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Middlesex ease concerns over Lord’s exit and insist they are not leaving… yet

Joe Root and Middlesex members
Yorkshire's Joe Root walks back through the members after losing his wicket on the first day of their County Championship defeat by Middlesex at Lord's - Alex Davidson/Getty Images

Middlesex have moved to downplay fears they will move from Lord’s, with chief executive Andrew Cornish saying “we aren’t going anywhere any time soon”.

In an interview with The Sunday Times, Cornish said Middlesex were considering moving into a new home, based in north-west London, and playing onlya select few games at Lord’s each year. But on Sunday he said there were no plans to leave the home of cricket.

“To put minds at rest, Middlesex Cricket is not about to end its long-term relationship with Marylebone Cricket Club and is not about to leave Lord’s,” Cornish said in a statement released by Middlesex.

“First and foremost, the Club is not in a financial position currently where it can even consider this as an option, secondly, we have no site to consider moving to, and thirdly, if we did have, bringing this to fruition would be many years away and we would still hope to play as much cricket as possible at Lord’s.

“As little as three years ago the Club advised members that it was looking at alternative sites which might prove suitable for a home venue – with advanced investigation into Barnet Copthall as a suitable site ultimately not leading to a successful outcome.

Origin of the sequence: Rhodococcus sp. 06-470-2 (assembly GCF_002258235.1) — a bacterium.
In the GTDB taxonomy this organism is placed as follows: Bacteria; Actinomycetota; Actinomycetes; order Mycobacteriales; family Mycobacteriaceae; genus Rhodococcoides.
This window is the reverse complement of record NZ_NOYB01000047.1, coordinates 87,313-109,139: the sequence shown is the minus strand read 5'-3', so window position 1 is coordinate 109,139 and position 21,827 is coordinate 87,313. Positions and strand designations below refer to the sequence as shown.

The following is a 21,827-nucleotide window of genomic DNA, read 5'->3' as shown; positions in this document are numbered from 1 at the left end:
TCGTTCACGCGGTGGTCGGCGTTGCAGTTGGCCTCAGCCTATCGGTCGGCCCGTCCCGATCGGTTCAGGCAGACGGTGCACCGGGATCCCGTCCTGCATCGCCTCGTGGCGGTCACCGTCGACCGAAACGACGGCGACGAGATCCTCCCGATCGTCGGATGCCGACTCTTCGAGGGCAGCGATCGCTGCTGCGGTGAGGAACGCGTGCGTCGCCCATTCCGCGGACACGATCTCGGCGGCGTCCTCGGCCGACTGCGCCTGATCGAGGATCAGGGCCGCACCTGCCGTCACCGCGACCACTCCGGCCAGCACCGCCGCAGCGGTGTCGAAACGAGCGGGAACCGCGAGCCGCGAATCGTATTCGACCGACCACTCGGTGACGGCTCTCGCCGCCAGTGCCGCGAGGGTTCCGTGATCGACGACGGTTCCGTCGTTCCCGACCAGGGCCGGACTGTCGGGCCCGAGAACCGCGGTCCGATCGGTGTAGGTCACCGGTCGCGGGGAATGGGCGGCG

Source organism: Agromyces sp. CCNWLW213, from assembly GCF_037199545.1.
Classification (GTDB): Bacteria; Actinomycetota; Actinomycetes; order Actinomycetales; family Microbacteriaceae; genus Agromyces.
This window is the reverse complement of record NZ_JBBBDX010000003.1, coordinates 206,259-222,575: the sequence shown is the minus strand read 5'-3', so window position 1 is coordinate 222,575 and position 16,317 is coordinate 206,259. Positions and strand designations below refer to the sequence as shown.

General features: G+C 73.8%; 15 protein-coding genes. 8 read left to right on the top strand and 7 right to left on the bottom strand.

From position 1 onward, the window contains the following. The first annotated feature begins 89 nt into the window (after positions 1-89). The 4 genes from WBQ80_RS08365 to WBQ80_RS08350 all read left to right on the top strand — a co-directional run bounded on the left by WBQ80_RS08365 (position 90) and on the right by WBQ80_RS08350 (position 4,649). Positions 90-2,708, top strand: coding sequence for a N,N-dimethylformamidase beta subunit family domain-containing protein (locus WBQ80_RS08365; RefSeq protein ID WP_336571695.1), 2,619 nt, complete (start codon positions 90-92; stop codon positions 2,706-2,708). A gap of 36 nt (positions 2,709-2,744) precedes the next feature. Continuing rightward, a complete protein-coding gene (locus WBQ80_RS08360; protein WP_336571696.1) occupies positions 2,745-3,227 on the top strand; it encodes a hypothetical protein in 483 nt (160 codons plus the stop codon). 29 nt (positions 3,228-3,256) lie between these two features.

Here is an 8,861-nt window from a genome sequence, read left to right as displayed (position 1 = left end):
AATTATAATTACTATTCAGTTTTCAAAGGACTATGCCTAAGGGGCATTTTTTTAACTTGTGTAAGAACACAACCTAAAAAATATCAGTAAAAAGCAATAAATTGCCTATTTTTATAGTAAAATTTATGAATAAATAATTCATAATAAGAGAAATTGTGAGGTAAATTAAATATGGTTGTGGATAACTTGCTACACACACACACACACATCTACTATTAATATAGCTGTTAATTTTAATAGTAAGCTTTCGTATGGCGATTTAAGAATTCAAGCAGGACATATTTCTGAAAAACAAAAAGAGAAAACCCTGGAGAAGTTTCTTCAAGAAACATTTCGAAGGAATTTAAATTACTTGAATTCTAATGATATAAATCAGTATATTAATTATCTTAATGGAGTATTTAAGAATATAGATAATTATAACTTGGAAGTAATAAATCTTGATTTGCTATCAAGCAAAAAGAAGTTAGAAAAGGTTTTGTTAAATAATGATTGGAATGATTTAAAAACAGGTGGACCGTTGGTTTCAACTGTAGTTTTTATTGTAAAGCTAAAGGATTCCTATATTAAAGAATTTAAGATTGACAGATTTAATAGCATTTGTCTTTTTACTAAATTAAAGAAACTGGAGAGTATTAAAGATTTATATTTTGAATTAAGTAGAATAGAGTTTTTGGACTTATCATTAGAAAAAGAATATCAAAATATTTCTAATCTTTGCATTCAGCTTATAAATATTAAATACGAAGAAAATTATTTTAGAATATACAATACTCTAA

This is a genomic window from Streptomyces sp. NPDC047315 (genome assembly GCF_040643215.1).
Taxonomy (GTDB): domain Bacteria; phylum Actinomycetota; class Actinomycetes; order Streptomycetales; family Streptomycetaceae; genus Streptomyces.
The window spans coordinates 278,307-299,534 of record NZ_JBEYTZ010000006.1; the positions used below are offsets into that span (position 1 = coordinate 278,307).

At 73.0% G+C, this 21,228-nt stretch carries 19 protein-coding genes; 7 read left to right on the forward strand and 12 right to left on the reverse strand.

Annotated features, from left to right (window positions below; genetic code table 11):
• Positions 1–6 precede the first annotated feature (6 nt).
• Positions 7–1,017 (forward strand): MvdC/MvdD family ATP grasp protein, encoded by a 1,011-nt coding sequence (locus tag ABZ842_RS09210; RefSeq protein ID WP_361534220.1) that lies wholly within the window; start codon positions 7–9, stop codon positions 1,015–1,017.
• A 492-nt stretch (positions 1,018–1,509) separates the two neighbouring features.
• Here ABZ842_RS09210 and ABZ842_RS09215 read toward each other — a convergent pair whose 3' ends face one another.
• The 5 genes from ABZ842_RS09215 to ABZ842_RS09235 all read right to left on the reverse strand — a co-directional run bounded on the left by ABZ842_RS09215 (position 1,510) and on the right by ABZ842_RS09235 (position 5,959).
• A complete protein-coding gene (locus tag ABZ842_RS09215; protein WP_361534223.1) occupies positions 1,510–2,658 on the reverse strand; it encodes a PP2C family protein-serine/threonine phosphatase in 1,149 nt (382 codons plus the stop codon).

“So, in short, right now, and in the immediate future, we are considering a move from Lord’s no more intensely than we were back then, although we remain committed to reviewing all options to ensure the Club thrives in the future.”

But Cornish did admit that Middlesex’s relationship with Lord’s poses “challenges” related to the county not owning the ground and the difficulties scheduling matches. Middlesex have played at Lord’s for 160 years since they were founded in 1864.

Middlesex use Radlett Cricket Club and Merchant Taylors’ School as outgrounds, but neither are potential permanent second homes. Scheduling issues have led Middlesex to play two ‘home’ matches at Chelmsford, Essex’s ground, this year.

“We have severe restrictions on the growth potential of the Club, with little or no opportunity to secure additional revenues from the ground we play at,” Cornish added. “The reality is that Lord’s cannot accommodate all our home games and that is only likely to get tougher. London needs another elite cricket facility.

“As a Board, we are duty bound to do all in our power to ensure Middlesex Cricket not just survives, but grows in this rapidly changing cricket landscape. In order to achieve this, the Board and Executive Team need to explore multiple options, both short and long-term, that can then be discussed with members.

“We continue to explore numerous options, but to put minds at rest, Middlesex Cricket is not about to end its long-term relationship with Marylebone Cricket Club and is not about to leave Lord’s.”

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